Caption: Project Appleseed students take aim.  Instructor Kate Bixler is in yellow at right., Credit: Peter Shirley, Y-Press
Image by: Peter Shirley, Y-Press 
Project Appleseed students take aim. Instructor Kate Bixler is in yellow at right. 

Target Shooting

From: Y-Press
Series: Youth and legal uses of guns
Length: 03:26

Embed_button
Indiana youth can attend a 4-H shooting sports program or a conservation camp with the Department of Natural Resources to learn gun safety and how to shoot. But at an organization called Project Appleseed, Y-Press reporter Peter Shirley met a 15 year-old girl who teaches adults how to hit the targets. This is her story.
Playing
Target Shooting
From
Y-Press

Apple_4_thumb_small Indiana youth can attend a 4-H shooting sports program or a conservation camp with the Department of Natural Resources to learn gun safety and how to shoot. But at an organization called Project Appleseed, Y-Press reporter Peter Shirley met a 15 year-old girl who teaches adults how to hit the targets. And for Kate Bixler, shooting is about more than just hitting a target.  

Piece Description

Indiana youth can attend a 4-H shooting sports program or a conservation camp with the Department of Natural Resources to learn gun safety and how to shoot. But at an organization called Project Appleseed, Y-Press reporter Peter Shirley met a 15 year-old girl who teaches adults how to hit the targets. And for Kate Bixler, shooting is about more than just hitting a target.  

Broadcast History

WFYI (90.1 FM) Indianapolis, August 22, 2012 during Morning Edition and All Things Considered.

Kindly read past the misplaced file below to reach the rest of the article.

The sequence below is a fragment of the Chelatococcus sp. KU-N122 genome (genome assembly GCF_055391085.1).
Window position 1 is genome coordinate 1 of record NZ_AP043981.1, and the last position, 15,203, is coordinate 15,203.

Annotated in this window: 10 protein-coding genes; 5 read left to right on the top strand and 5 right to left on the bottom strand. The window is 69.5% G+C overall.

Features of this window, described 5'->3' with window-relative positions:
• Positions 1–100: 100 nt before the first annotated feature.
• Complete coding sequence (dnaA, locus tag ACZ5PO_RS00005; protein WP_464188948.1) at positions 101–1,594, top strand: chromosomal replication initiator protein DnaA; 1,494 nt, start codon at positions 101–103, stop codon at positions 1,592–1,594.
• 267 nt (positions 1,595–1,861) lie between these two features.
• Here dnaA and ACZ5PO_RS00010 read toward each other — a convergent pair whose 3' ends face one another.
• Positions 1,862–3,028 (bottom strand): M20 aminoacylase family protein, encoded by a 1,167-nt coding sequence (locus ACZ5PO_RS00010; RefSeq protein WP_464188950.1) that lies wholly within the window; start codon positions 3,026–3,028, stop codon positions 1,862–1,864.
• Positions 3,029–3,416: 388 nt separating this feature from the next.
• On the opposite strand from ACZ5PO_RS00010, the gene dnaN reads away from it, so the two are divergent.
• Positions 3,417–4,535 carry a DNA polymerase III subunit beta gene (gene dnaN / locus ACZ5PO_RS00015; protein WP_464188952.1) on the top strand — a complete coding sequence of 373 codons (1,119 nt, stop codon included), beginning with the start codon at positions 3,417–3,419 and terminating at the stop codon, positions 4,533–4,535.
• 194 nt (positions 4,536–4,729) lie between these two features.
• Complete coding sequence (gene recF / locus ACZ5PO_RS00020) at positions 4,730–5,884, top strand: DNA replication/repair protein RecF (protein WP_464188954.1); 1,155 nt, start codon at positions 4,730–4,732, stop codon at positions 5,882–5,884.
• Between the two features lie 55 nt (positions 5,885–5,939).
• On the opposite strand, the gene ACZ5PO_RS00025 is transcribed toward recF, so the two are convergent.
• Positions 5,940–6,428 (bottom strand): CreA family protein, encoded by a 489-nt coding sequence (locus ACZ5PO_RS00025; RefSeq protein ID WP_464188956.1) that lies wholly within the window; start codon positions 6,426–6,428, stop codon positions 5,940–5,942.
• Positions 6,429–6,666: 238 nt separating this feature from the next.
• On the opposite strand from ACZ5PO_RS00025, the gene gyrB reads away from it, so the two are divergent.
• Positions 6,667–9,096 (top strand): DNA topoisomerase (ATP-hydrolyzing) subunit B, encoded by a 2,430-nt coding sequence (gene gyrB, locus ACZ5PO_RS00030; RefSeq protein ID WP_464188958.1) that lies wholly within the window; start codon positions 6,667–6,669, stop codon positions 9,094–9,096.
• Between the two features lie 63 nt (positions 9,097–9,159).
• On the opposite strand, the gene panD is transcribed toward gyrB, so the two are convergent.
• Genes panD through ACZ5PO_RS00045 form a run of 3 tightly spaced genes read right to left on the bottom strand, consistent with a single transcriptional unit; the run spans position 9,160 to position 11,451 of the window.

Transcript

Since eight o ‘clock in the morning, close to 30 men and women have been practicing at a firing range near Eagle Creek.

**Ambient firing sound**

They are prone on the ground, firing slow, evenly-spaced shots for a riflery class run by Project Appleseed.

**Sound of “Load and fire”**

The nonprofit organization takes its name from the legendary Johnny Appleseed. Students are encouraged to “plant seeds” by recruiting others to the program. People under 21 can attend their clinics for just $5.

DAVE: Whether you’re a 70 pound girl or a 200 pound bodybuilder guy, you both have an equal chance to do well at the sport, because really while there is some physical involvement in the sport, it’s really a mental sport.

That’s Dave Goodrich, Appleseed’s coordinator for Indiana. He said that Appleseed trained nearly 1,000 Hoosiers last year.

**Sound of Kate instructing**

This morning,...
Read the full transcript

Intro and Outro

INTRO:

Indiana youth can attend a 4-H shooting sports program or a conservation camp with the Department of Natural Resources to learn gun safety and how to shoot. But at an organization called Project Appleseed, Y-Press reporter Peter Shirley met a 15 year-old girl who teaches adults how to hit the targets. And for Kate Bixler, shooting is about more than just hitting a target.

OUTRO:

Y-Press is an Indianapolis-based youth-media organization focused on reporting the perspectives of young people. To learn more, and hear more series about youth and guns, visit www.ypress.org.

Additional Credits

Editorial oversight by Andrea Muraskin and Lynn Sygiel, with help from Madelyn Morgan. This report was produced in collaboration with Marianne Holland at WFYI (90.1 FM) Indianapolis.

Related Website

www.ypress.org